Fourth Sunday of Advent
December 24, 2006
The Gospel: Luke 1:39-56
Sermon: "To Prepare is to Say Yes"
The Rev. William D. Oldland
In those days Mary set out and went with haste to a Judean town in the hill country, where she entered the house of Zechariah and greeted Elizabeth. When Elizabeth heard Mary's greeting, the child leaped in her womb. And Elizabeth was filled with the Holy Spirit and exclaimed with a loud cry, "Blessed are you among women, and blessed is the fruit of your womb. And why has this happened to me, that the mother of my Lord comes to me? For as soon as I heard the sound of your greeting, the child in my womb leaped for joy. And blessed is she who believed that there would be a fulfillment of what was spoken to her by the Lord." And Mary said, "My soul magnifies the Lord, and my spirit rejoices in God my Savior, for he has looked with favor on the lowliness of his servant. Surely, from now on all generations will call me blessed; for the Mighty One has done great things for me, and holy is his name. His mercy is for those who fear him from generation to generation. He has shown strength with his arm; he has scattered the proud in the thoughts of their hearts. He has brought down the powerful from their thrones, and lifted up the lowly; he has filled the hungry with good things, and sent the rich away empty. He has helped his servant Israel, in remembrance of his mercy, according to the promise he made to our ancestors, to Abraham and to his descendants forever." And Mary remained with her about three months and then returned to her home.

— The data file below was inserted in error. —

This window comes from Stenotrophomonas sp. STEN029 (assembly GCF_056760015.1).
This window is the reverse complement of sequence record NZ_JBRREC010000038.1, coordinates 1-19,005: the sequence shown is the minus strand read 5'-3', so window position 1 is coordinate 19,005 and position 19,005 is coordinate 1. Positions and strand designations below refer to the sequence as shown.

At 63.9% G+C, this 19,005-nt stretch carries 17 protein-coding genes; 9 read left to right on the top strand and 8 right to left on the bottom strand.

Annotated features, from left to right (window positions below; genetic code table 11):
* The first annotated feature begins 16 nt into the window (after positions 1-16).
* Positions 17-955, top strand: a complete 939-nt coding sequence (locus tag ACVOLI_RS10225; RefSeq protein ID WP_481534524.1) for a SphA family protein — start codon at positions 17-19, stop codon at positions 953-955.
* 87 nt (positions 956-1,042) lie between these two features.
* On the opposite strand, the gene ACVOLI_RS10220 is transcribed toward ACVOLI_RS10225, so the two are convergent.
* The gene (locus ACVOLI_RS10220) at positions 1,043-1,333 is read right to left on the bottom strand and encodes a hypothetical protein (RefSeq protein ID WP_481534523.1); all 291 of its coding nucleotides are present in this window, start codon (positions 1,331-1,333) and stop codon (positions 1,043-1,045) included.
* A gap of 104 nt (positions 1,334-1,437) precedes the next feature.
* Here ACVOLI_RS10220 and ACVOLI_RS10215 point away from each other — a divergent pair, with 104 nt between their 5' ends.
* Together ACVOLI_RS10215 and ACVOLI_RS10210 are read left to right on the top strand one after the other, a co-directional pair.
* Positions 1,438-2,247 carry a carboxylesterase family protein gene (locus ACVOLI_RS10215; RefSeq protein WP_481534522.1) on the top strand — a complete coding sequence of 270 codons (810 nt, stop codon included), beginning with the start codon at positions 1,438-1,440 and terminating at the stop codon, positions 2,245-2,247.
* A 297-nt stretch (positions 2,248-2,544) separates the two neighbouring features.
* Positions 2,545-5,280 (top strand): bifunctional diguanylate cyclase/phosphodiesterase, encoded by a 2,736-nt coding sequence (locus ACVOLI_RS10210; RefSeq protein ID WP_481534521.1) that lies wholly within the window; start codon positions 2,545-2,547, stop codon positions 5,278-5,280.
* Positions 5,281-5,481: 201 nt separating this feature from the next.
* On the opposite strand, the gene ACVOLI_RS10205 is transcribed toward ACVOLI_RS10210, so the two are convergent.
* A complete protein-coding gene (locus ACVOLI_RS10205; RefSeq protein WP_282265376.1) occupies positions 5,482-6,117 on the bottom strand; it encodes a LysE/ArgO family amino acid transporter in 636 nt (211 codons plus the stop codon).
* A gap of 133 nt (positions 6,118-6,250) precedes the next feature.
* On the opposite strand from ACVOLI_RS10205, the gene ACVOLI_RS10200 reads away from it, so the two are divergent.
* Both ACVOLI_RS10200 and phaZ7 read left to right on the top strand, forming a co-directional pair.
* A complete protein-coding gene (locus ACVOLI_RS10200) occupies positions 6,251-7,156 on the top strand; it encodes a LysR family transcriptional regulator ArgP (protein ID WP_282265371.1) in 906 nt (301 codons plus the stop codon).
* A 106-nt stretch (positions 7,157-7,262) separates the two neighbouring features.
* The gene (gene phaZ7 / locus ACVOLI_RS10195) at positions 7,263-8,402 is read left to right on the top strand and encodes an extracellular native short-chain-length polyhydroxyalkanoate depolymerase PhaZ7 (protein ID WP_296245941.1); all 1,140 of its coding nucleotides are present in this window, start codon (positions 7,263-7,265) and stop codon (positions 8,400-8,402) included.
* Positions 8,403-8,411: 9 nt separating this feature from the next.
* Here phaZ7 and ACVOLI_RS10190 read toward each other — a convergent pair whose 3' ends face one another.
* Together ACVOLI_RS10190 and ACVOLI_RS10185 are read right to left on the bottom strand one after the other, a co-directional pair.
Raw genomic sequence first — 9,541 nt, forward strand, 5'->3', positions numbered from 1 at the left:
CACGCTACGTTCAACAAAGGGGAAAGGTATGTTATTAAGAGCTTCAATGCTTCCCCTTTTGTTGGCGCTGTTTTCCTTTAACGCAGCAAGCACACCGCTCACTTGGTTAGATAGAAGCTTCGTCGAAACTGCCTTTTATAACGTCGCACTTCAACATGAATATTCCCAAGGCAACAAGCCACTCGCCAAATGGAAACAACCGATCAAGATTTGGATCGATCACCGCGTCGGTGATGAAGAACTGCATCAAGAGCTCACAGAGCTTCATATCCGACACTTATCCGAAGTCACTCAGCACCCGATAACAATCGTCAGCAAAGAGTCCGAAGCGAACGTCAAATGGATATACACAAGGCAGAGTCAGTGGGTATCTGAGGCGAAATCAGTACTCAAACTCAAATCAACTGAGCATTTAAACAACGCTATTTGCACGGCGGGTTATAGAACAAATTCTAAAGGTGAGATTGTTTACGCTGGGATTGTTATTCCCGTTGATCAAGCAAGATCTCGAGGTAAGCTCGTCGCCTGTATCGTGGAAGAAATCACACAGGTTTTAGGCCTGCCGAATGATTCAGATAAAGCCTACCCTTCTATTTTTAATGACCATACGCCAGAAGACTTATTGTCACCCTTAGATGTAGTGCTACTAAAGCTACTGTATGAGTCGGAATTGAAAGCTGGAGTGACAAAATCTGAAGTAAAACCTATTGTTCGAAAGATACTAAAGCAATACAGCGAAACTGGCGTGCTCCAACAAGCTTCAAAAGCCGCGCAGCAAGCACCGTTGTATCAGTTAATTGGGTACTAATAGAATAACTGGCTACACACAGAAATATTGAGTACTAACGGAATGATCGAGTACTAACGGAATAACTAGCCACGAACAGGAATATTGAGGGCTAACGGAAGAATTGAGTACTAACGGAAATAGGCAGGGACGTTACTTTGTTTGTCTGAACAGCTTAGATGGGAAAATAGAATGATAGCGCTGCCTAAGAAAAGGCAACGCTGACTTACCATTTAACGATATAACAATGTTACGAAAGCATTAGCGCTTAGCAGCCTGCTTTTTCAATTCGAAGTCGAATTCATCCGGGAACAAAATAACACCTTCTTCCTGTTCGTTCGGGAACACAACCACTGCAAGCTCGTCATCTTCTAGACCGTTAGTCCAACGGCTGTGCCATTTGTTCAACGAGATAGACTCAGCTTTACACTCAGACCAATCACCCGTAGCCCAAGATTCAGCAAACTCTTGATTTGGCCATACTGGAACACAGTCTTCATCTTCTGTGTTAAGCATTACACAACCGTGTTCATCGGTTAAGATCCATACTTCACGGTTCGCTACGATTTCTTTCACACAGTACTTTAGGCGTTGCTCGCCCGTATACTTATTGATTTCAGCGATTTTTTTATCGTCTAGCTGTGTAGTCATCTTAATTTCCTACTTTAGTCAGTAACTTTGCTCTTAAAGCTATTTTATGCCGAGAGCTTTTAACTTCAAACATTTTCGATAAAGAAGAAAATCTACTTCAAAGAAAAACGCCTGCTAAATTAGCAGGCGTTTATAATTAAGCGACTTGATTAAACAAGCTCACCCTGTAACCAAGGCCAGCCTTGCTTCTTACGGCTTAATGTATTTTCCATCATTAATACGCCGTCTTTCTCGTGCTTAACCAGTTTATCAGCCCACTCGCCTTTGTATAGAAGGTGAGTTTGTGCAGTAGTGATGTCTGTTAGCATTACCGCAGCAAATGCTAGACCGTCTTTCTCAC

To Prepare is to Say Yes
Fourth Sunday of Advent - December 24, 2006
Today is December 24th. In our world, we see this morning as the Fourth Sunday of Advent. We are still in the preparatory mode of the Christian year. We are preparing for the coming of Jesus Christ the King and for the celebration of his birthday. Most people in our community would say it is Christmas Eve. That party is tonight. We aren’t ready for the party.
Look around us. We don't have the decorations up. Joseph and Mary are a long way from the crèche. The collect of the day is still calling for purification. Are we ready for the celebration? Are we ready for the coming of the King? We better get busy getting ready.
Are we feeling anxious? Are we prepared for this evening? Is all the choir music ready? Will the special musicians show up? Is the bread baked and in place? Will we have enough wine? Will the acolytes be prepared? Where is the sermon? These are some of the questions I might have.
What questions might you have? Is everything checked off the Christmas list? Do we have the Christmas goose or the roast beast as Dr. Seuss might say? Will company be late? Do we have gas in the car? All of these questions might flit around in our brains particularly during this sermon.
For just a few minutes I want to take us back to the scene in the Gospel lesson. For the next few moments let's forget about these questions and look at Mary. We come into this lesson after Mary has received the news from the angel. Talk about having questions. Mary must have had a thousand questions to ask the angel Gabriel. He only stuck around long enough to answer a few. She must have had many more.